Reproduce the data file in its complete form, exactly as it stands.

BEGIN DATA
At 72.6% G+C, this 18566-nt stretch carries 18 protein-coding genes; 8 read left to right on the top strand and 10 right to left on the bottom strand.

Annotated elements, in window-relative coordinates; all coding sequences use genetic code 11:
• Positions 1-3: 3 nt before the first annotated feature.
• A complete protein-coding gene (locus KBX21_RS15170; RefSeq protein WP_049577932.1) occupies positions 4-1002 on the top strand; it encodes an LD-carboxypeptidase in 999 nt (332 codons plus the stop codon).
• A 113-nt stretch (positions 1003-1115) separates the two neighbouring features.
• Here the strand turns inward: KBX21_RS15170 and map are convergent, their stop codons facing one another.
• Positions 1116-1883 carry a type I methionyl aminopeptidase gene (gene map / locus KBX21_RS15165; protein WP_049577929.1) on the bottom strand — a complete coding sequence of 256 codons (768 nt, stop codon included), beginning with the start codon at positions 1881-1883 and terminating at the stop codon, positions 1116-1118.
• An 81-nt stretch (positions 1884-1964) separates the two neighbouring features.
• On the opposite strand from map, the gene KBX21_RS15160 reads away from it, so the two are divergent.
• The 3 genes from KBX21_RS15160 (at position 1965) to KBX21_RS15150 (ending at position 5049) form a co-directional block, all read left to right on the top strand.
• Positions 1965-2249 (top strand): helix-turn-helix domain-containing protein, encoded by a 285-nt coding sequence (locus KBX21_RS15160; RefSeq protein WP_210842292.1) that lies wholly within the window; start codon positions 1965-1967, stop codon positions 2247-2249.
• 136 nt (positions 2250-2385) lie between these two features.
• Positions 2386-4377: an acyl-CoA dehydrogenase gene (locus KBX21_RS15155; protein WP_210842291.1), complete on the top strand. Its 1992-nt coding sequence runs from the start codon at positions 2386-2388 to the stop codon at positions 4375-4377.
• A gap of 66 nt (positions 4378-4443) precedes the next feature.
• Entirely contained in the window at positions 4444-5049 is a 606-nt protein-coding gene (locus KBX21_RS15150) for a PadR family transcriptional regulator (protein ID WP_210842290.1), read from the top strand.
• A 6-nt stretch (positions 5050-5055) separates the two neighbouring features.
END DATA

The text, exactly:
At 72.6% G+C, this 18566-nt stretch carries 18 protein-coding genes; 8 read left to right on the top strand and 10 right to left on the bottom strand.

Annotated elements, in window-relative coordinates; all coding sequences use genetic code 11:
• Positions 1-3: 3 nt before the first annotated feature.
• A complete protein-coding gene (locus KBX21_RS15170; RefSeq protein WP_049577932.1) occupies positions 4-1002 on the top strand; it encodes an LD-carboxypeptidase in 999 nt (332 codons plus the stop codon).
• A 113-nt stretch (positions 1003-1115) separates the two neighbouring features.
• Here the strand turns inward: KBX21_RS15170 and map are convergent, their stop codons facing one another.
• Positions 1116-1883 carry a type I methionyl aminopeptidase gene (gene map / locus KBX21_RS15165; protein WP_049577929.1) on the bottom strand — a complete coding sequence of 256 codons (768 nt, stop codon included), beginning with the start codon at positions 1881-1883 and terminating at the stop codon, positions 1116-1118.
• An 81-nt stretch (positions 1884-1964) separates the two neighbouring features.
• On the opposite strand from map, the gene KBX21_RS15160 reads away from it, so the two are divergent.
• The 3 genes from KBX21_RS15160 (at position 1965) to KBX21_RS15150 (ending at position 5049) form a co-directional block, all read left to right on the top strand.
• Positions 1965-2249 (top strand): helix-turn-helix domain-containing protein, encoded by a 285-nt coding sequence (locus KBX21_RS15160; RefSeq protein WP_210842292.1) that lies wholly within the window; start codon positions 1965-1967, stop codon positions 2247-2249.
• 136 nt (positions 2250-2385) lie between these two features.
• Positions 2386-4377: an acyl-CoA dehydrogenase gene (locus KBX21_RS15155; protein WP_210842291.1), complete on the top strand. Its 1992-nt coding sequence runs from the start codon at positions 2386-2388 to the stop codon at positions 4375-4377.
• A gap of 66 nt (positions 4378-4443) precedes the next feature.
• Entirely contained in the window at positions 4444-5049 is a 606-nt protein-coding gene (locus KBX21_RS15150) for a PadR family transcriptional regulator (protein ID WP_210842290.1), read from the top strand.
• A 6-nt stretch (positions 5050-5055) separates the two neighbouring features.